Along with the school curriculum, we must encourage an open discussion between parents and teenagers. Children can best discuss their insecurities and challenges with their parents since they consider it a safe space. This privilege must be given to every child in the teenage years so that they can go on to become confident adults.
Sex Education on Netflix
An excellent Netflix series named Sex Education dwells on the life of high school children dealing with a plethora of sexual confusions and challenges. Created by Laurie Nunn, Sex Education follows the lives of students, staff, and parents at the Moordale Secondary School. In doing so, it educates the viewers along with the students and teachers. This teenage comedy features Asa Butterfield, Gillian Anderson, Emma Mackey, Kedar Williams-Stirling, Ncuti Gatwa, Connor Swindells, Mimi Keene, Aimee Lou Wood, and Alistair Petrie.
Right from the release of its first season on 11 January 2019 the series has been popular among teenagers worldwide. The viewership of the first season crossed 40 million.
Watch the trailer of Sex Education here.
Otis, personally inexperienced in the lovemaking domain, gives out brilliant sex advice to his fellows. Thanks to his professional sex therapist mom, Dr. Jean F. Milburn. Grown-up amidst the videos, manuals, and open conversations about sex, Otis has mastered the subject. Pairing up with the quick-witted girl, Maeve, he opens up an underground sex clinic to help his classmates in their dilemmas rooted in sexual intimacy.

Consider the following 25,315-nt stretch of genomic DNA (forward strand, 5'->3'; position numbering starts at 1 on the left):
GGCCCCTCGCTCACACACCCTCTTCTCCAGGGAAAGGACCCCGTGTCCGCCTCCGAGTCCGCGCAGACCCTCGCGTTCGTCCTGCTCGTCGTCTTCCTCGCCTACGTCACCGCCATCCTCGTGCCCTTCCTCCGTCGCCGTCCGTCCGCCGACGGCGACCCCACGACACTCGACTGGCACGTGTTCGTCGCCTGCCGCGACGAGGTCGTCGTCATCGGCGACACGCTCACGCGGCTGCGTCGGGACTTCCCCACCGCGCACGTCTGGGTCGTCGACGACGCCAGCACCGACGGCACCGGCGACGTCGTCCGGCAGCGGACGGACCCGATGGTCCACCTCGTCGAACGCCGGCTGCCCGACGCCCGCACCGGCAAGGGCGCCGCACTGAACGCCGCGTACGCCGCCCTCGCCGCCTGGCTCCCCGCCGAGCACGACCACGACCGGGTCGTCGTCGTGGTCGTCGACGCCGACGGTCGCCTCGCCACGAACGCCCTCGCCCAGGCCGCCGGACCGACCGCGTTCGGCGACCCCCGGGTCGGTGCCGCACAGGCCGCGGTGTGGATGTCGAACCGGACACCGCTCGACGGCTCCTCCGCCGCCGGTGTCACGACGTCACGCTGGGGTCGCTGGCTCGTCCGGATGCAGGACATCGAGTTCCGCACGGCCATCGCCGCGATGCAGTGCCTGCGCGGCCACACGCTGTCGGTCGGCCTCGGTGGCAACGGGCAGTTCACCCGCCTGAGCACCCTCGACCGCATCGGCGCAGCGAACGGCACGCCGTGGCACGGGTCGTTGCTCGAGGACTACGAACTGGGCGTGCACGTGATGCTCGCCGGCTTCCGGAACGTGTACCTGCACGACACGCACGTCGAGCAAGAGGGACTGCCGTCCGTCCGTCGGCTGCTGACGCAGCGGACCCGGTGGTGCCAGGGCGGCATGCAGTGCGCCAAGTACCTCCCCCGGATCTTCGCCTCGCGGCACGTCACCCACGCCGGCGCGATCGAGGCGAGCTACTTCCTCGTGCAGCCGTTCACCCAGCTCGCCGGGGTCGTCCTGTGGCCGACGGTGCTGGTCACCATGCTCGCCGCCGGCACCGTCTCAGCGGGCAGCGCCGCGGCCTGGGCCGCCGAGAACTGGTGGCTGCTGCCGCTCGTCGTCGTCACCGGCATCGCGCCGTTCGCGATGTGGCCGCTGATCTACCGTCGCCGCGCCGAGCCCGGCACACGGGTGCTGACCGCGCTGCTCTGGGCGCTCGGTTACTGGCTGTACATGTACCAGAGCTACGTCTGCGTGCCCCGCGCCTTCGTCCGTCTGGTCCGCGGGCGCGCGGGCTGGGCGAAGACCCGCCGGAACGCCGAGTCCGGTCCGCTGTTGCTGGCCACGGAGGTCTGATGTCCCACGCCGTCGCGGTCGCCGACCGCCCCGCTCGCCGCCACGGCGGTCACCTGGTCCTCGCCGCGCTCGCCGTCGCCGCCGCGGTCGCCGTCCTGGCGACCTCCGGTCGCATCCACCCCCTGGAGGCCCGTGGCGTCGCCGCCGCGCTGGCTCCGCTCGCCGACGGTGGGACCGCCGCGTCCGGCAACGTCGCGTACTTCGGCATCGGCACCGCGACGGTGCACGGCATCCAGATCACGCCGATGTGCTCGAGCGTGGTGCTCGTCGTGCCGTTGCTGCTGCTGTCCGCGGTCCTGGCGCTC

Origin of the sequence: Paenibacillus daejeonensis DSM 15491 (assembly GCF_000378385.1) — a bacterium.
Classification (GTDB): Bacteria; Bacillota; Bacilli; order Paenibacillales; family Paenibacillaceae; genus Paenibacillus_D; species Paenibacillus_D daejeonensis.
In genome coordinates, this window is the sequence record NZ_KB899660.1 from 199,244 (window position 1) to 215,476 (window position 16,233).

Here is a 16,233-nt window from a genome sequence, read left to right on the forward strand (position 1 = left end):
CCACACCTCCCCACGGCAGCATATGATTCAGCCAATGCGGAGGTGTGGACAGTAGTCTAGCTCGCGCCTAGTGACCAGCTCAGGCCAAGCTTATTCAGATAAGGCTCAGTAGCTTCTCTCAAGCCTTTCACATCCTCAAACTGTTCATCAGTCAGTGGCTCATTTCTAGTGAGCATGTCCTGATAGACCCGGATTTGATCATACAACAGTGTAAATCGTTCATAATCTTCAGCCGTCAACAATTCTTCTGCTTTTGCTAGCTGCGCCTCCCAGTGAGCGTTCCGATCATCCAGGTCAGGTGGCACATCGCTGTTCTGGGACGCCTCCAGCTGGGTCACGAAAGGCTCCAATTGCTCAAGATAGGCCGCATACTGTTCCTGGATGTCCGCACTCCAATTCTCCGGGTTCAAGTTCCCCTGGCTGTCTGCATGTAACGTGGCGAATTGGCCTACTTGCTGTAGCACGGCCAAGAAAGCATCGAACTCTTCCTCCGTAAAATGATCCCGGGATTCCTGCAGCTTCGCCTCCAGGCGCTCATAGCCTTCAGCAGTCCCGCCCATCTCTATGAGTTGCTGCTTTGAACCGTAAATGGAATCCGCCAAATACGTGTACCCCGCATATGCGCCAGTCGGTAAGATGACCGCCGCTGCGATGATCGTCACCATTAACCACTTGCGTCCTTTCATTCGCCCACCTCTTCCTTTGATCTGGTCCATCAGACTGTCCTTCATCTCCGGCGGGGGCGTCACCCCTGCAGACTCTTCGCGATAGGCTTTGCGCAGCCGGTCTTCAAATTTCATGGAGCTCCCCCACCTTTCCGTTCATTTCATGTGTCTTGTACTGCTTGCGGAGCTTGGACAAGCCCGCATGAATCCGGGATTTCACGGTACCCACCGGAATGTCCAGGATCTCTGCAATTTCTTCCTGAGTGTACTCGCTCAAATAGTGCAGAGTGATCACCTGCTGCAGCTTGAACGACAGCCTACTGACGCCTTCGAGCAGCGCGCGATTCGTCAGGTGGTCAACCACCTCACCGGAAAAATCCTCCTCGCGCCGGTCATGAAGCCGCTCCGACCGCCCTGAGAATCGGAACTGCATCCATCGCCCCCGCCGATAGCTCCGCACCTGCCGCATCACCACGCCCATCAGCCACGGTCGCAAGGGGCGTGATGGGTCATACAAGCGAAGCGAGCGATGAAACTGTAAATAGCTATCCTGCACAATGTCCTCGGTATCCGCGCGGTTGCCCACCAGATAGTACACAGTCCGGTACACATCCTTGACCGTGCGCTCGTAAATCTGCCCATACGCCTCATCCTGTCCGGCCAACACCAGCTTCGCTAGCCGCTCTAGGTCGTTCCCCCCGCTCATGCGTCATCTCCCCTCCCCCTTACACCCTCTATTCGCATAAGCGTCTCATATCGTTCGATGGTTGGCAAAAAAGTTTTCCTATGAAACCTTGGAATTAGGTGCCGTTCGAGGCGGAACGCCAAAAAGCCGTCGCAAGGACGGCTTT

With the series moving forward, we witness cases of all kinds. Some students discover their sexual orientation, and others get past the barriers of sexual intimacy with their partners. All of this happens with the help of open conversations and therapy. Moving ahead, we also see that once the clinic is closed, people start depending on unreliable sources that become almost a threat.
Season 3 of Sex Education, released on 17 September 2021, has had a vast viewership of people looking forward to another dose of sex-ed and seeing where the love story of Otis and Maeve heads.
Read more about Sex Education season 3 here.
The school’s sex-ed curriculum is in question throughout, and the need for it is witnessed by students and teachers together. This show has become a hep among teenagers because of the extensive knowledge it provides on sexual activities. It shows the need to have open conversations around sex, especially with teenagers.
Rotten Tomatoes gave an average rating of 8.10/10 to the series. The website’s critical consensus states “Bawdy, heartfelt, and surprisingly wise, Sex Education is a raucous romp through a group of teenagers whose sexual misadventures are so thoughtfully rendered, adults could learn a thing or two from them.”
Shows like this educate people not just on sex-ed, but also the need to have it in the high school curriculum. It promotes conversation surrounding this taboo which is essential to keep our young adults safe and aware. The more we open the subject for discussion and knowledge sharing, the better chance we have at making teenagers responsible and confident. It is high time we put an end to categorizing sex-ed as an “unmentionable” topic and introduce it in the high school curriculum.